2017-18 roster focuses on quality of life in State’s biggest Counties
COLLEGE PARK, Md.— The University of Maryland’s Partnership for Action Learning in Sustainability Program (PALS) released its 2017-18 project roster for its seventh community partnership, this time with the Washington, D.C. suburban counties of Montgomery and Prince’s George’s, the two most populous counties in the state. Twenty-seven projects—17 for Montgomery and 10 for Prince George’s—make up the diverse and ambitious project roster, and range from analyzing community assets along the new Purple Line, to integrating technology into park use, to mapping safe routes to school. PALS will enlist the work of nine colleges, schools and programs on campus this year, including two newcomers: The University of Maryland Francis King Carey School of Law in Baltimore and the Environmental Science and Policy program in College Park.
“These mature counties with leading edge programs have challenged us to match their needs with more specialized and sophisticated projects than before” said Uri Avin, PALS Director.
Developed by the university’s National Center for Smart Growth, PALS pairs faculty expertise with student ingenuity to tackle sustainability issues facing Maryland communities. PALS partners with one or two communities each academic year, matching customized coursework with the specific challenges described by the partner community to deliver research and recommendations on a host of sustainability challenges. With its on-the-ground civic engagement, PALS coursework provides a living case study for students, offering a rewarding community experience that best mirrors future professional interactions within their disciplines.
Building on Results
PALS initiated its first partnership with The City of Frederick, Md., in September of 2014, adding a second, smaller collaboration with College Park in January 2015 and launched its third partnership with Howard County, Md., and the Columbia Association (CA) in September 2015. Last year, PALS engaged Anne Arundel County and the City of Annapolis, the first time the program partnered with both a city and host county concurrently. It was also the first year PALS coursework became eligible to fulfill the Scholarship in Practice requirement for all undergraduates.
“This was a collaborative effort that spans every aspect of Anne Arundel County,” said Anne Arundel County Executive Steve Schuh at a student presentation in Annapolis last year. “The work these students have done is top notch and they did it in a very short period of time. I think their fresh eyes on some very old problems really paid off.”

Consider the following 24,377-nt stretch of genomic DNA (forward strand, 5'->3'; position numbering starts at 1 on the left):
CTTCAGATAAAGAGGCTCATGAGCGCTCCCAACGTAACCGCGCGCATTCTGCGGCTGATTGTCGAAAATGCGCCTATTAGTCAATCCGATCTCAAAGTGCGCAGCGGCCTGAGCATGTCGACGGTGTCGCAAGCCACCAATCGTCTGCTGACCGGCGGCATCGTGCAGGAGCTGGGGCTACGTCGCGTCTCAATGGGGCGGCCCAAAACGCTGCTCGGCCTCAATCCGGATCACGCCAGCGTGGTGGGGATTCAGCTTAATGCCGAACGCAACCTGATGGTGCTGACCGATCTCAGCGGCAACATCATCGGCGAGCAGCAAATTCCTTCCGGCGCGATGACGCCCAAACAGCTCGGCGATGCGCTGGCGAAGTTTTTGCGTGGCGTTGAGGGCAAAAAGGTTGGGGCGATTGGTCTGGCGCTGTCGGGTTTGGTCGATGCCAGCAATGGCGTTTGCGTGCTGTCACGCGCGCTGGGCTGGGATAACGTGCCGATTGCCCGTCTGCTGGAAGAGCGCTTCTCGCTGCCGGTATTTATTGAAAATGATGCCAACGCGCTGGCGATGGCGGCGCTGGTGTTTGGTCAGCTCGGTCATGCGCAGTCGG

Smaller collaborations with community partnerships in Baltimore helped create real estate development feasibility analyses for several SW Baltimore sites and built databases that map key features such as job opportunities, vacant housing and vehicle ownership. PALS manager Kim Fisher expects to see continued work in both Baltimore and College Park, in addition to some ongoing projects in Montgomery and Prince George’s Counties.
“PALS continues to exemplify the best of the university's sustainability programs,” said Mark Stewart, Director of the Office of Sustainability. “There's nothing better than seeing our students hone their sustainability and project management skills by developing real solutions for real communities.”
PALS 2017-18: By the Numbers
- 27 projects (17 for Montgomery County, 10 for Prince George’s County), with 14 dedicated to MNCPPC Parks
- 9 colleges, schools and programs, including newcomers UMD Law in Baltimore and Environmental Science and Policy.
- 15 faculty (4 new to PALS)
Energizing Health and Wellness
While the projects cover the gamut of sustainability issues, over half of the 27 projects this year focus on social and health sustainability issues, examining assets like parks and recreation, schools and community engagement. Of the 17 projects in Montgomery County, 14 address strategies for improving county parks and recreation facilities, including concepts for community gardens, wellness initiatives, expanding minority outreach and standardizing specifications for greywater use.
As Smart Growth turns 20, PALS reinforces commitment to sustainability
The mission of PALS is to help communities improve their quality of life through the vast resources available at the university. PALS was initiated by Dr. Gerrit-Jan Knaap, director of the university’s National Center for Smart Growth, in response to two very distinct—yet interconnected—issues: a lack of “real world” experiential opportunities for students to practice classroom skills, and the struggle local governments face with dwindling budgets, overburdened staff and mounting sustainability issues. Through interdisciplinary and cross-community collaboration, the PALS program represents an integral part of the university’s land grant mission to create a more sustainable Maryland. Several PALS projects are now actually being implemented, a tangible sign of NCSG’s effect on smart growth, initiated in Maryland 20 years ago.
“Twenty years ago, we put NCSG on the map with our fervent resolve to work with stakeholders across the state to create thriving, equitable, sustainable communities,” says Knaap. “PALS is an integral part of that continued mission, and has helped push the notion forward in new and exciting ways.”
Learn more about PALS here.